by Aiden McQuade, Director of Anti-Slavery International 
Biram Dah Abeid was just 8 when he became aware of slavery in his home country of Mauritania [locate in northwestern Africa below Morocco]. He saw a defenseless youth being beaten by a man–a common experience, his parents explained, for the thousands of Mauritanians still treated as chattels by their “masters.” Biram himself was of slave descent; his grandmother was born into slavery.
Biram promised that day that he would resist. And in 2008, he founded the initiative for the Resurgency of the Abolitionist Movement (IRA-Mauritania). Alongside other Mauritanian antislavery organizations, such as SOS Enclaves, IRA-Mauritania has sought to break the official silence that enables slavery to persist by using nonviolent tactics: reporting and publicizing cases, assisting victims and holding sit-ins and demonstrations.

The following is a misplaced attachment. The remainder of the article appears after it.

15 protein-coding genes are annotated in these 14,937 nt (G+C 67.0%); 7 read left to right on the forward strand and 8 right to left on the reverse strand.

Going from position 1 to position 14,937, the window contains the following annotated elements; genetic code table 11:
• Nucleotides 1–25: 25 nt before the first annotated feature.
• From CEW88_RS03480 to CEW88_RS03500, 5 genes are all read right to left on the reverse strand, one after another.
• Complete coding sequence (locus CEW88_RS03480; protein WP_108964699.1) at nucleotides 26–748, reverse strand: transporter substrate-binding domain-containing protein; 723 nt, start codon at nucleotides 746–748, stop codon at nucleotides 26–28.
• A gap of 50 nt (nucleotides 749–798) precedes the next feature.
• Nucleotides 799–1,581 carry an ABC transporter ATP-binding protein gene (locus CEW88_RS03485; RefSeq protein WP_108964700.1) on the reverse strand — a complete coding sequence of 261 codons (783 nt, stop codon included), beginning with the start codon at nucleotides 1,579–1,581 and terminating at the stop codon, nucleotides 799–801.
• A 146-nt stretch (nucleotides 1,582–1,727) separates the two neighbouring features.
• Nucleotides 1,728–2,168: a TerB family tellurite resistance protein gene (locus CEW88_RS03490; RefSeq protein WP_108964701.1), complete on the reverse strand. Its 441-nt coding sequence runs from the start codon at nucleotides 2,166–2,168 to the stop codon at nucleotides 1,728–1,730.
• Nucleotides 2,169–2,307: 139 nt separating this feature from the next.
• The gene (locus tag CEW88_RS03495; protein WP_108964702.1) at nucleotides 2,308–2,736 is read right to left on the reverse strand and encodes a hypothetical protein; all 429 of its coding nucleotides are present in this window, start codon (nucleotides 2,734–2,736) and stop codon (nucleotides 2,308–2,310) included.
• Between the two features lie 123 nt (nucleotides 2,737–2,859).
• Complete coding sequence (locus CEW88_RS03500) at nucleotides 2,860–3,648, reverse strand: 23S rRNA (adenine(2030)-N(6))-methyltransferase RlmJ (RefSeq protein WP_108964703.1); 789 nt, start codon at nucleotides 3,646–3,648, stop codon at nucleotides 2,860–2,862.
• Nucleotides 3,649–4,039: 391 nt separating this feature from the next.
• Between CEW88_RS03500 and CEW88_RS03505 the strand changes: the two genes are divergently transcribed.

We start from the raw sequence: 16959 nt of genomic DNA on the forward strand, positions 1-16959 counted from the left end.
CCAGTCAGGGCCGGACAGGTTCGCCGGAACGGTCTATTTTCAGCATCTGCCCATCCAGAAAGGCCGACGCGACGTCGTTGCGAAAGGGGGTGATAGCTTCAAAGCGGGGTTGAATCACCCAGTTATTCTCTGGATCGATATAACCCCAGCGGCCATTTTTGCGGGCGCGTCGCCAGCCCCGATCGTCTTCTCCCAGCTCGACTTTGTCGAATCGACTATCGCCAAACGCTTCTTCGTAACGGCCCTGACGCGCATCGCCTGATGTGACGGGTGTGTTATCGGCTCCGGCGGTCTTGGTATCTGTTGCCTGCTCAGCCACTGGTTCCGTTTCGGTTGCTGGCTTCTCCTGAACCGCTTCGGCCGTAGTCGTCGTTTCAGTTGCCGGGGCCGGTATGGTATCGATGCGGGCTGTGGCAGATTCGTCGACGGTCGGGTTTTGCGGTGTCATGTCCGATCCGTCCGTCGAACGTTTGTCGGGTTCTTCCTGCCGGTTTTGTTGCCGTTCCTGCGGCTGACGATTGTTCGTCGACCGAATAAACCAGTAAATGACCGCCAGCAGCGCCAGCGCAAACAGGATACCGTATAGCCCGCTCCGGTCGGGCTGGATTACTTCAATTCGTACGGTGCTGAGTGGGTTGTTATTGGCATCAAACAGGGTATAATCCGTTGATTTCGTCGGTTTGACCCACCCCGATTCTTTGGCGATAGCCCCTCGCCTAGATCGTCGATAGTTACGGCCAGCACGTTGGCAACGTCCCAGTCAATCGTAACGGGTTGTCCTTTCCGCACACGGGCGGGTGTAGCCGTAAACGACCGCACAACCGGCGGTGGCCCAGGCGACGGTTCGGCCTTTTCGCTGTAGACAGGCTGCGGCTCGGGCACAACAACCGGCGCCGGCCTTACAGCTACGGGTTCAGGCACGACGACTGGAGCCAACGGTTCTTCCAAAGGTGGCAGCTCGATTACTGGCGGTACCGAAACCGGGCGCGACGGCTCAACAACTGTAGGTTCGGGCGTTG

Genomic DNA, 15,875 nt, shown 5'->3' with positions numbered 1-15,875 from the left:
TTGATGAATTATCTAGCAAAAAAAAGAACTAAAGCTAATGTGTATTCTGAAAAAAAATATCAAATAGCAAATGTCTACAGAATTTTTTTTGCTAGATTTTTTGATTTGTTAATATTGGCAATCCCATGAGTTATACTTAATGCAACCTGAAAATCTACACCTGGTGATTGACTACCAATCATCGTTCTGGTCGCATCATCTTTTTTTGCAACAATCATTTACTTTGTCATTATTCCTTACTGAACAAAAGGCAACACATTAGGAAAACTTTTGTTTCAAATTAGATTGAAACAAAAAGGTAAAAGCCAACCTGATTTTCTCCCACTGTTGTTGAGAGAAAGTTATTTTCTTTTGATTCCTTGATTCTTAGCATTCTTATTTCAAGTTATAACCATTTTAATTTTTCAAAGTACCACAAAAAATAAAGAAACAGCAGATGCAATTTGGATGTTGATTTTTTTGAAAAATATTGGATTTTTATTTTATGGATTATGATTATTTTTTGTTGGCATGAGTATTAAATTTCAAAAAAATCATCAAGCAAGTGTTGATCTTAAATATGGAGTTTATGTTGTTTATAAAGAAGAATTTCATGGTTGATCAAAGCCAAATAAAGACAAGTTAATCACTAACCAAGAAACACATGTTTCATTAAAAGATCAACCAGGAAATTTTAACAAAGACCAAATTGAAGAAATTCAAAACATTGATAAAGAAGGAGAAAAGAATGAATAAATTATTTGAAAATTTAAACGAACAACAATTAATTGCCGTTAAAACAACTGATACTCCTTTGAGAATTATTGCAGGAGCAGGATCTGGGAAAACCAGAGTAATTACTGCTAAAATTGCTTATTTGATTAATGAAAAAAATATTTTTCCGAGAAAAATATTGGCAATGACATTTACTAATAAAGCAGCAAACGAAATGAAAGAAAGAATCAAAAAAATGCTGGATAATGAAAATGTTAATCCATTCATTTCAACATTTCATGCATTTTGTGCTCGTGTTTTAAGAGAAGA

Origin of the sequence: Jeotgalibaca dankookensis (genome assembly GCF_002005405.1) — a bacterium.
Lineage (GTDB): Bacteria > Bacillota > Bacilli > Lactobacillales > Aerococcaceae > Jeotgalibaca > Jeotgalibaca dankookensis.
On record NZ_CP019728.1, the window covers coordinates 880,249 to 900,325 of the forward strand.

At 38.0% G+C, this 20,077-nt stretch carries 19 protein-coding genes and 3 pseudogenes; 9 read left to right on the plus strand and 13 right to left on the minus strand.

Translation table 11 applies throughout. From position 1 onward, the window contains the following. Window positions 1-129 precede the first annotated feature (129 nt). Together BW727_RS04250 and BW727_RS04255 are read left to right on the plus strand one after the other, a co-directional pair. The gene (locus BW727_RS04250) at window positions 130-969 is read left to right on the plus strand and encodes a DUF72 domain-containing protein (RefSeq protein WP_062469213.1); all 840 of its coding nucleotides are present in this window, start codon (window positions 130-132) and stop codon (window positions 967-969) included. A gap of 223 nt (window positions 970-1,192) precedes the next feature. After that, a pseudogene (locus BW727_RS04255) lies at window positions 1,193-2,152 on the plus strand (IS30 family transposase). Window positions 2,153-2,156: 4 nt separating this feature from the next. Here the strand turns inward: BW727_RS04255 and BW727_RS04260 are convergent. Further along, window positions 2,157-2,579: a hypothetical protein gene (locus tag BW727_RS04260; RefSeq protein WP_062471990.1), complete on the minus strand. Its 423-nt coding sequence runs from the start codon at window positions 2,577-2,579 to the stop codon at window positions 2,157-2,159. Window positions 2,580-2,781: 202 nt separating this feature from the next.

For this, Biram and his colleagues have been imprisoned on numerous occasions. But those instances, coupled with Biram’s pledges to run for President of Mauritania, have only drawn more international attention to Mauritanian slavery and bolstered Biram’s reputation. He is an inspiration. He is an inspiration to thousands who continue to resist slavery in Mauritania and beyond.
 First appeared in Time magazine